The foundation of a coherent healthcare system is a tier of generously-paid general practitioners, but general practice is a mess in the US, because it’s underpaid for the cost of the medical education and it’s considered “non-elite”. This is stupid. But there’s still the cultural problem that middle-class Americans with insurance often want to be treated by The Best Doctor, Hero Doctor, Celebrity Doctor, Superdoc, the Doc With The Golden Scalpel.

    Nye Bevan’s bargain with the specialists and the BMA was to “stuff their mouths with gold” and allow them to retain their private hours in exchange for working in the NHS. I am not opposed to stuffing the mouths of American specialists with gold, but my guess is that at the upper end, they’re already stuffed in every orifice.

  34. 34
    Anonymous At Work says:

    Richard,
    It’s an “empathy gap”. Those practices least likely to be Democratic are also the ones most likely to have systematically “pre-screened” patients for a combination of strong insurance and deep pockets. They are the ones least likely to see medically-necessary care deferred for cost and/or lack of good insurance.

  35. 35
    dr. bloor says:

    @FlipYrWhig: You’re aware that it’s already difficult to get people to go into primary care medicine, right?

  36. 36
    dr. bloor says:

    @Richard Mayhew: Very smart people aren’t going to want to be doctors–at least not the kind we need–when the wages start dropping. We know the industry who puts food on your table would love to see a nation treated by lower wage PA’s and Master’s/Bachelor’s trained widgets, but at least be honest about it.

  37. 37
    rikyrah says:

    @CONGRATULATIONS!:

    By no means. But like any other worker in this country, they don’t have to do what they’re doing. Better to reach some kind of accommodation with them, rather than have a bunch of them flee the profession, and a bunch more not choose to enter it, leaving us shorter on doctors than we already are. I think we all can agree that would be catastrophic.

    I’m having a hard time having any kind of sympathy.

    I honestly believe that we should offer family practice, general practice and pediatricians some sort of deal where if they they work in ‘urban areas’ or ‘poor rural’ areas for 5 years, their med school loans should be wiped out. I think she same for any dentist willing to set up in these areas.

    And, we know which chronic diseases afflict the poor most…I’d put endocrinologists and kidney specialists there too.

    If you’re willing to put that shingle among the least of us, we should help you out with paying off the student loans, which I do know can be astronomical for the middle class and poor student that wants to be a doctor.

    the rest of them?

    no sympathy.

  38. 38
    MikeJ says:

    @dr. bloor:

    Very smart people aren’t going to want to be doctors–at least not the kind we need–when the wages start dropping.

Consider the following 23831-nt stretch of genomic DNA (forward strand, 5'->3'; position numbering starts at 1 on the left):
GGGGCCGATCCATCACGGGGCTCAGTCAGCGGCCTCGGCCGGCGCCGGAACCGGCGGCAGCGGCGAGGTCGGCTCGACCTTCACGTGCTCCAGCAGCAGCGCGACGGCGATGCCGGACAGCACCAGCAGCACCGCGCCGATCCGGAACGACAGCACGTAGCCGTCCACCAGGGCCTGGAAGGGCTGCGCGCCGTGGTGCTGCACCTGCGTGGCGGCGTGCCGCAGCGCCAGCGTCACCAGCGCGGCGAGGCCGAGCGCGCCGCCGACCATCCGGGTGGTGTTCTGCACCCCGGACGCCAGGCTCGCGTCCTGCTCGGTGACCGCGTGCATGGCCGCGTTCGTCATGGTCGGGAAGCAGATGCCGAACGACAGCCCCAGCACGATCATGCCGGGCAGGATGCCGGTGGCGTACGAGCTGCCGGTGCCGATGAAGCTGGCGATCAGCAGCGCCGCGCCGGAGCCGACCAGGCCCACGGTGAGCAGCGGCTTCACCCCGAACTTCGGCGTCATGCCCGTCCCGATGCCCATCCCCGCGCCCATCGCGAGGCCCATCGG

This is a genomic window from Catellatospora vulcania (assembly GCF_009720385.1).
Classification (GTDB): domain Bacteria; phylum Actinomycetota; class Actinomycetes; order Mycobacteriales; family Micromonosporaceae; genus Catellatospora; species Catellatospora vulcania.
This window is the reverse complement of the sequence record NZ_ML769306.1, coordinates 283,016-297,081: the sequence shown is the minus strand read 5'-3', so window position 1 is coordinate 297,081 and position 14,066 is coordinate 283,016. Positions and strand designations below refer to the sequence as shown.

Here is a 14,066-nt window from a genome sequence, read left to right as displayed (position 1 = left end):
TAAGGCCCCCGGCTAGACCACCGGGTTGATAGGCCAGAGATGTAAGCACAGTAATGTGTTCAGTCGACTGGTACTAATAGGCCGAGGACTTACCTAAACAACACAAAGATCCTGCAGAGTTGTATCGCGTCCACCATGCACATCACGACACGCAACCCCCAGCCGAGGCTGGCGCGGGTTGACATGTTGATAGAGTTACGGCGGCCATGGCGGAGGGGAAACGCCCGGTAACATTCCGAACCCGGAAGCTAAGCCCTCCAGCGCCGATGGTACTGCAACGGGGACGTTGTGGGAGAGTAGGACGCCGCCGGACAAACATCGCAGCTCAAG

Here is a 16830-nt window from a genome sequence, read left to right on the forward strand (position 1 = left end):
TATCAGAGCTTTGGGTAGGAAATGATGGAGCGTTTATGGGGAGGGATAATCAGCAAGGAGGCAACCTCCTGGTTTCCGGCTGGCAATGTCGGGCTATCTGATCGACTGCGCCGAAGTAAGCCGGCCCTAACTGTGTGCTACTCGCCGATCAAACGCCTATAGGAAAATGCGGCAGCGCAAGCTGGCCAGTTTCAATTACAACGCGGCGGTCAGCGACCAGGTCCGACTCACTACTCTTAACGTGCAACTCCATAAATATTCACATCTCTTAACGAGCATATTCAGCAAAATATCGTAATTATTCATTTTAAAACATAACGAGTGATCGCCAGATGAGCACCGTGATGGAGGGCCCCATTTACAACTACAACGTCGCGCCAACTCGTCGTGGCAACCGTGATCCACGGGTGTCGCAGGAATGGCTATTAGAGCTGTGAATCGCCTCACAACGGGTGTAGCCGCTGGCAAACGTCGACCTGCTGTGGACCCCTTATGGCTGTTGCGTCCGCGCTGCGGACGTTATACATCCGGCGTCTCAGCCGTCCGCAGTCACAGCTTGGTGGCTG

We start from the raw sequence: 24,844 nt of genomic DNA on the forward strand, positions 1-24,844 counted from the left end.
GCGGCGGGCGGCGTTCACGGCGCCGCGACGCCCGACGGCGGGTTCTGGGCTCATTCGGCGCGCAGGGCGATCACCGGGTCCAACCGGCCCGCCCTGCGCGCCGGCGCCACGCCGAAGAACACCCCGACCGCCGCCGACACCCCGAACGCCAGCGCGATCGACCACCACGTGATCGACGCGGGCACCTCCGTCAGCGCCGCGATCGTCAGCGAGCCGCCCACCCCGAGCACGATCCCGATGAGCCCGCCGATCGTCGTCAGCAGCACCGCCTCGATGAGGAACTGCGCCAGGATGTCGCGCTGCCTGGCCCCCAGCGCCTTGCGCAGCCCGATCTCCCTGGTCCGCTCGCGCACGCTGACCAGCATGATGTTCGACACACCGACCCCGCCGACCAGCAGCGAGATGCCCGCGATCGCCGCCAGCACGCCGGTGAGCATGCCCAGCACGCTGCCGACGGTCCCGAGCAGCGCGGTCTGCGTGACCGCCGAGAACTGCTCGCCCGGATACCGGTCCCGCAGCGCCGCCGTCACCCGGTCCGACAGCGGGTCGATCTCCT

There are lots of very smart people who teach and they make much, much, much, much, much, much less than doctors.

  39. 39
    Calouste says:

    @CONGRATULATIONS!:

    have a bunch of them flee the profession

    Where are they going to? It’s not like their core skills are transferrable to other professions, except being a medical rep.

  40. 40
    dr. bloor says:

    @rikyrah: Just out of curiosity, do you let your physician know that you think he/she is some greedy old asshole whenever you go in for a checkup?

  41. 41
    FlipYrWhig says:

    @dr. bloor: That’s spectacularly condescending. We seem to get by just fine with non-geniuses in, wait, what was that line of work I was thinking of, let’s see, oh right, all of them.

  42. 42
    FlipYrWhig says:

    @MikeJ: Very few people are very smart. I don’t find that doctors are self-evidently smarter than the run-of-the-mill person I interact with in daily life.

  43. 43
    jl says:

    @dr. bloor:

    I agree to some extent. I don’t think much evidence that primary care doctors aren ow vastly overpaid, or maybe not overpaid at all in the U.S. especially given the demands put on them, and the average size of their loans. I know cost accountants and protocol designers at medical centers have been complaining for at least ten years that dropping primary care and rising allied health and tech compensation have been throwing their financial analysis out of whack. From my moderated comment:

    ” I don’t think there is much evidence that most primary care doctors are vastly overpaid in the U.S. compared to other high income industrial countries. Specialists and surgeons still are. And compared to other countries, the U.S. is very medical specialist heavy. Way outrageously heavy. So, in terms of physician compensation, that is where most of the excessive compensation goes. ”